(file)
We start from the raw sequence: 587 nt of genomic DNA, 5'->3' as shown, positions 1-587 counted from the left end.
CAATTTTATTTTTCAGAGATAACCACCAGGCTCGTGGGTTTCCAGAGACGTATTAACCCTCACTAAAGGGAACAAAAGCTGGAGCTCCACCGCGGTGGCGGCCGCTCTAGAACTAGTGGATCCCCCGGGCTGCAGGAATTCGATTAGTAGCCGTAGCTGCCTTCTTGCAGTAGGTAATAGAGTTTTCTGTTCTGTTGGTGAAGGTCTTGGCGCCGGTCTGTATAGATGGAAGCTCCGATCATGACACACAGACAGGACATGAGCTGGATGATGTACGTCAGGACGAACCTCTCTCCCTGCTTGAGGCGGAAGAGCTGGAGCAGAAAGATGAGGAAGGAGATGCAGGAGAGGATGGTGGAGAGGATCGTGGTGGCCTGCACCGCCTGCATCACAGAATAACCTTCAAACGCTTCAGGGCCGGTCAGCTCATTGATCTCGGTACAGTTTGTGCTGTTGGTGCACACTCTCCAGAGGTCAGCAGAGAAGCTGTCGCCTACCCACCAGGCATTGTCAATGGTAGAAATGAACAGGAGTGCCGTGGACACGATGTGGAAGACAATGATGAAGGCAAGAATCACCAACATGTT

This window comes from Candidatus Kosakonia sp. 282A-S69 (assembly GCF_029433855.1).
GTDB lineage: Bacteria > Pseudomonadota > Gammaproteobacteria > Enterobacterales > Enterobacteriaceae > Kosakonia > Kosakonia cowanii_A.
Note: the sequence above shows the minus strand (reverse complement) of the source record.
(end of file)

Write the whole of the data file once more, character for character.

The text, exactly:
We start from the raw sequence: 587 nt of genomic DNA, 5'->3' as shown, positions 1-587 counted from the left end.
CAATTTTATTTTTCAGAGATAACCACCAGGCTCGTGGGTTTCCAGAGACGTATTAACCCTCACTAAAGGGAACAAAAGCTGGAGCTCCACCGCGGTGGCGGCCGCTCTAGAACTAGTGGATCCCCCGGGCTGCAGGAATTCGATTAGTAGCCGTAGCTGCCTTCTTGCAGTAGGTAATAGAGTTTTCTGTTCTGTTGGTGAAGGTCTTGGCGCCGGTCTGTATAGATGGAAGCTCCGATCATGACACACAGACAGGACATGAGCTGGATGATGTACGTCAGGACGAACCTCTCTCCCTGCTTGAGGCGGAAGAGCTGGAGCAGAAAGATGAGGAAGGAGATGCAGGAGAGGATGGTGGAGAGGATCGTGGTGGCCTGCACCGCCTGCATCACAGAATAACCTTCAAACGCTTCAGGGCCGGTCAGCTCATTGATCTCGGTACAGTTTGTGCTGTTGGTGCACACTCTCCAGAGGTCAGCAGAGAAGCTGTCGCCTACCCACCAGGCATTGTCAATGGTAGAAATGAACAGGAGTGCCGTGGACACGATGTGGAAGACAATGATGAAGGCAAGAATCACCAACATGTT

This window comes from Candidatus Kosakonia sp. 282A-S69 (assembly GCF_029433855.1).
GTDB lineage: Bacteria > Pseudomonadota > Gammaproteobacteria > Enterobacterales > Enterobacteriaceae > Kosakonia > Kosakonia cowanii_A.
Note: the sequence above shows the minus strand (reverse complement) of the source record.